by Gary Fouse
A few days ago, I wrote a reaction to the trailers I was seeing of CBS's 60 Minutes interview with Andrew McCabe. I stated then that I wanted to see the full program, which aired Sunday before making a final judgment. After seeing the interview Sunday, there isn't much of anything to change my initial reaction. There is a bit to add, however.
First of all, Scott Pelley, the interviewer, hardly challenged McCabe on anything. It was, as might be predicted, a sympathetic interview. The only "hardball" question Pelley threw out was in asking McCabe to explain his firing by the FBI for lying to investigators about a news leak he made. McCabe's answer was somewhat lame. He basically said he was stressed at the time and may have misstated something, but there was no incentive for him to lie about it since the "leak" was made through the FBI's public affairs office. C'mon, Andrew. You were a senior FBI agent. You were being questioned about something that you were intimately involved in. You also were in the habit of keeping notes, which you have turned over to Robert Mueller.
So McCabe, who "hit it out of the ballpark" as they say in politics, came across as a man honestly driven to protect the Republic from this dangerous madman in the White House (aided by info-bits from CBS, which buttressed his story).
Pelley never asked McCabe how he ever got the idea that he and Rod Rosenstein and others in the FBI ever thought they could launch the 25th Amendment to remove Trump from office. Pelley could have pointed out to McCabe for the benefit of the viewers that the 25th Amendment was reserved for the vice president and the cabinet-not the FBI, DOJ, or anybody else in federal law enforcement. Pelley also could have pointed out that Trump had every legal right to fire Director James Comey, a man who admitted leaking his own notes of a meeting with Trump to a professor friend who passed them on to the media. Purpose? Per Comey's own admission, to have a special prosecutor named to investigate Trump. Mission accomplished.
And how is it that McCabe and Rosenstein were talking about removing Trump from office for obstruction of justice (for firing Comey) when Rosenstein himself wrote the memo recommending that Comey be fired? Rosenstein makes Machiavelli look like Rebecca of Sunnybrook Farm.
McCabe said he and his cohorts launched an obstruction of justice investigation into Trump after the Comey firing allegedly to cover up the Russian probe which the FBI began around the same time they were whitewashing the Hillary Clinton email investigation, run by the same circle of people, McCabe, Peter Strzok, et al. That was the investigation in which the FBI used that bogus Steele Dossier as a basis to obtain a FISA wiretap on Carter Page, then a Trump campaign operative.
If McCabe can be believed, and I'm not saying he can, Rod Rosenstein came out of the interview looking very bad. According to McCabe, Rosenstein was not only four square into looking into the 25th Amendment angle, but was deadly serious when he broached the subject of wearing a wire to the Oval Office.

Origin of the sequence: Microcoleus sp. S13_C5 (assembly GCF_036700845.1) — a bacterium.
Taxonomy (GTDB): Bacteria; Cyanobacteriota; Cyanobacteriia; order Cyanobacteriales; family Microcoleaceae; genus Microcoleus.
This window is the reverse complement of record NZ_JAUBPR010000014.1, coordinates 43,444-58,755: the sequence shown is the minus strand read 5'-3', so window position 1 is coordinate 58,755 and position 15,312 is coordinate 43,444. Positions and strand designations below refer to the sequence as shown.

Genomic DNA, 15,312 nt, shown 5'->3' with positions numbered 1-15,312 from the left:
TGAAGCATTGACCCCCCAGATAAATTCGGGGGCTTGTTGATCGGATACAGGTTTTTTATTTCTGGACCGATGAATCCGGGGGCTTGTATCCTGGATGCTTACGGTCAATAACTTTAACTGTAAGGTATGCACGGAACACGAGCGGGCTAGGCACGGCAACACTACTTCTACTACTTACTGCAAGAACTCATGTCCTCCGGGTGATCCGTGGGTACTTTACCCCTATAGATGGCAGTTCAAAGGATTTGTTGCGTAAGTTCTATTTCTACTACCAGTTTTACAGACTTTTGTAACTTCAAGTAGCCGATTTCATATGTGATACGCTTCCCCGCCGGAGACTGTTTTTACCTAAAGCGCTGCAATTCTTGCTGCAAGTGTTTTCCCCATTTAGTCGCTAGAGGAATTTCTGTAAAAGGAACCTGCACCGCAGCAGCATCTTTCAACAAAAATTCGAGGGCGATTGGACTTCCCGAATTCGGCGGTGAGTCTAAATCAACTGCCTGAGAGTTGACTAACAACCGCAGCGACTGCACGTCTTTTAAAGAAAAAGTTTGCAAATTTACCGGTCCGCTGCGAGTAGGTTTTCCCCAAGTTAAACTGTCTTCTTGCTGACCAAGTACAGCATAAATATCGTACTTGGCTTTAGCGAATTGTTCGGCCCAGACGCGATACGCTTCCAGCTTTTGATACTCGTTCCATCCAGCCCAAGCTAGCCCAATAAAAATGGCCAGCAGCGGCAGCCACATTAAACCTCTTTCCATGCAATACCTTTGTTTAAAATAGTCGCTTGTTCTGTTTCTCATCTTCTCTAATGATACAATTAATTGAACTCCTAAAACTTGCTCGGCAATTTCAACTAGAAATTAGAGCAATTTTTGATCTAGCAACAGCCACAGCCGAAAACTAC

Pelley then introduced the DOJ rebuttal to McCabe's allegations about Rosenstein. Pelley pointed out that the letter was carefully-worded. I agree. Here's what it said:
“The Deputy Attorney General again rejects Mr. McCabe’s recitation of events as inaccurate and factually incorrect. The Deputy Attorney General never authorized any recording that Mr. McCabe references… There is no basis to invoke the 25th Amendment, nor was the DAG in a position to consider invoking the 25th Amendment. Finally, the Deputy Attorney General never spoke to Mr. Comey about appointing a Special Counsel. The Deputy Attorney General in fact appointed Special Counsel Mueller, and directed that Mr. McCabe be removed from any participation in that investigation.”
Of course he never authorized any recording. That was not the charge. The allegation is that he seriously brought up the idea. As to the 25th Amendment, of course the Deputy Attorney General was not in a position to invoke the amendment-as pointed out above. He should not have even been discussing it.
Here's what we had hoped the statement would say.
It could have said that Rosenstein never discussed wearing a wire and never discussed the possibility of invoking (or getting anyone else to invoke) the 25th amendment.
It should be pretty clear at this point that there was a discussion among higher-ups at the FBI and DOJ to remove a democratically-elected president from office (a silent coup). The relevant questions now are: Was there an agreement to proceed? Secondly, subsequent to the agreement, did any of these conspirators commit an overt act in furtherance of the conspiracy? Said overt act need not be a crime in and of itself; it could be any action in furtherance of an unlawful conspiracy.
If the answer to both questions is yes, that is a violation of the federal conspiracy law. 18 USC 371.
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